Now that those at greater risk of developing a serious case of COVID-19 have been vaccinated, B.1.617.2 – the ‘Indian variant’ – is less of a danger to the UK. Paul Dolan, Christian Krekel and George Wharton (LSE) argue that the biggest concern is now people whose lives and livelihoods are harmed by lockdowns. These harms are hard to quantify, but no less real.
The Indian variant of COVID-19 may indeed turn out to be a variant of concern. But we must be clear about what constitutes legitimate causes for concern – and recognise some spurious concerns too. “Indian” and “variant” are simply words used to describe the new strain of the virus. And yet behavioural science has shown that our emotional responses to words, as well as our unconscious reactions to them, can play a huge role in determining what we do. We have seen some devastating images coming out of India recently. Naturally, our minds will make the association with them, even if we do not want to.
The “Indian variant” would have precisely the same effect on COVID-related risks if it was, more accurately, called B.1.617.2 – or even if we referred to it as “another one”. We do not say this to trivialise the variant, but to remind us all that mere labels can get in the way of us thinking and acting rationally. This is especially true at a time of heightened fear and anxiety.
Clearing our minds of spurious concerns allows us to focus on the “rational” ones. But just what are they? If all highly transmissible forms of COVID-19 are, by definition, variants of concern, the government is right to prepare us for the possibility that restrictions may be extended, nationally or locally. But transmissibility is only a cause for concern if it leads to more major illness, hospitalisations, and deaths and, at least currently, there is no evidence that this is happening in the UK. The situation could change rapidly, of course – so based on the precautionary principle, the government is right to prepare us for possible changes to the roadmap.
Throughout the pandemic, the “triple lock” of case numbers, hospitalisations, and deaths has dominated public discourse and justifications for political decisions. But the precautionary principle does not only apply to case numbers, hospitalisations – or even to deaths from COVID-19. It applies just as much to the collateral effects on health and wellbeing of policies intended to protect us from the virus. Pre-emptive actions in the form of social distancing measures carry with them not only risks, but also guaranteed harms. Loneliness evades straightforward detection, let alone quantification and so has been largely ignored whilst the media coverage emphasises virus transmission. But the fact that feelings of loneliness shorten lives is no less real.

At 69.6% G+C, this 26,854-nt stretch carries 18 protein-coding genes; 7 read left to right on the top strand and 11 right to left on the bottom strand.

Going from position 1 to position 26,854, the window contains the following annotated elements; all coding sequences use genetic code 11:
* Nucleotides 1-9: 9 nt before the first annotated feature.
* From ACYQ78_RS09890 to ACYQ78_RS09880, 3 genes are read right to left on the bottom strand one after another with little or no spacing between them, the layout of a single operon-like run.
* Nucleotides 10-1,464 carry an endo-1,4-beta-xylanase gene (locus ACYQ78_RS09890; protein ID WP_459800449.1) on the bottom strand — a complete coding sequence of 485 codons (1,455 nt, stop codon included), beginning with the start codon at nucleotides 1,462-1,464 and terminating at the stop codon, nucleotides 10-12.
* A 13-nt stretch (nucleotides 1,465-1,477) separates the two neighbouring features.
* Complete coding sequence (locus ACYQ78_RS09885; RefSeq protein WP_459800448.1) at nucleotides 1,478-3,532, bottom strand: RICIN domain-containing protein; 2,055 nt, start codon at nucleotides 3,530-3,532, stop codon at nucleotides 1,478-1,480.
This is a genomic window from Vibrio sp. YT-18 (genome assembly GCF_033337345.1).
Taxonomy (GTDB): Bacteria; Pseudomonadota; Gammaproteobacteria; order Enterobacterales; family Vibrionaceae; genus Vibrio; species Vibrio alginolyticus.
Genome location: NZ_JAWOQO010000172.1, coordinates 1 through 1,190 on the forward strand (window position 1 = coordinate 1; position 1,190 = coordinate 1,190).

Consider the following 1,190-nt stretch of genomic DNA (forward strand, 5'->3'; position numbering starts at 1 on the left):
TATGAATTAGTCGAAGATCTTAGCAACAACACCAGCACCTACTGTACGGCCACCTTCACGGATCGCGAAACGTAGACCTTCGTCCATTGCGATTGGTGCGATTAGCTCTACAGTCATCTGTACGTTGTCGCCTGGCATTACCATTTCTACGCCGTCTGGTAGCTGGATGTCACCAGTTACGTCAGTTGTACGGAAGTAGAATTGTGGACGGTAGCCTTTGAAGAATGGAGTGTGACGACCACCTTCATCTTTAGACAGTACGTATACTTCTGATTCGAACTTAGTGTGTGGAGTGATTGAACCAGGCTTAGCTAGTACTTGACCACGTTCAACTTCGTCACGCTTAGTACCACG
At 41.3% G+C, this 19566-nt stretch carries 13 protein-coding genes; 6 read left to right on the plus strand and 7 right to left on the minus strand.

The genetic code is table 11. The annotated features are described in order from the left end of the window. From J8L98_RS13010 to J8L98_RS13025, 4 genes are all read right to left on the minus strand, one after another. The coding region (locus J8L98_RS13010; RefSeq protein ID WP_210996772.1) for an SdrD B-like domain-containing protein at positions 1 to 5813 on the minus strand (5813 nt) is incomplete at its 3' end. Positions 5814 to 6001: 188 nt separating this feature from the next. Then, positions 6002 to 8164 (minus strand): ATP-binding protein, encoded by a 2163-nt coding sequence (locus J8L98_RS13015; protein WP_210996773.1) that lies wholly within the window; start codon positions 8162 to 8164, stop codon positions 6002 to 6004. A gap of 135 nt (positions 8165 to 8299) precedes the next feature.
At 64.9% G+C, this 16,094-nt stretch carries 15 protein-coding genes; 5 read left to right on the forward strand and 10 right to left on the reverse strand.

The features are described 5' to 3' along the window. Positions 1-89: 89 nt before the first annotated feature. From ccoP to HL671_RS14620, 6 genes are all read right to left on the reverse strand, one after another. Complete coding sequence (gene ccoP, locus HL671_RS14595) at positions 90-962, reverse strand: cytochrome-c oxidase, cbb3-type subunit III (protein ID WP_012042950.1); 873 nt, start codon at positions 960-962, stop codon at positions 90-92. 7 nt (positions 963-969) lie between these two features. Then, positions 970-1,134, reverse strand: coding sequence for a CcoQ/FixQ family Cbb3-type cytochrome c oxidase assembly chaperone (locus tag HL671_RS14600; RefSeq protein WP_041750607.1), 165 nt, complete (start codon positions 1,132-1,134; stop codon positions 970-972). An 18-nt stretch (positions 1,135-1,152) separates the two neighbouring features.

The damage caused to people’s life expectancies and life experiences has not been adequately factored into decision-making at any stage of the pandemic, and we are concerned that it will again be downplayed in decisions about how best to respond to the new variant. Falling case numbers have an obvious political attraction and will help to allay the fears of many already scared people. But now that most people at the highest risks of severe illness from COVID-19 have been vaccinated, and at a time when vaccination rates are far greater than rates of infection, efforts at suppressing the virus must be proportionate, or risk doing more harm than good.
Now is surely the time for policy and public discourse to better reflect the changing nature of the trade-off between the risks from COVID-19 and the impact of the policy responses to suppress it. Now is surely the time to acknowledge that those at the greatest risk of harm are not those infected by COVID-19, but rather those affected by the prospects of further restrictions to their lives and livelihoods. At the very least, we should be doing more to appraise policies in ways that would enable us to determine who is most affected, in what ways, and for how long. Any further restrictions need to be considered not just in terms of the “splash” they make on case numbers, hospitalisations, and deaths, but also their ripple effects on loneliness, mental health, domestic violence, economic security, and so on.
New variants will inevitably emerge with increasing frequency until the global reservoir of infection has been reduced by a more equitable distribution of vaccines. But the emergence of new variants which are not vaccine-resistant, however transmissible they might be, should not give rise to an unremitting drumbeat of renewed fear and alarm. Vigilance is essential, but greater balance in communication of policy and its reporting will help mitigate the fear and anxiety that new variants provoke in a highly sensitised population. The way out of the pandemic for the UK remains putting jabs in people’s arms as quickly as possible and keeping us at arm’s length from one another for as little time as possible.
This post represents the views of the authors and not those of the COVID-19 blog, nor LSE.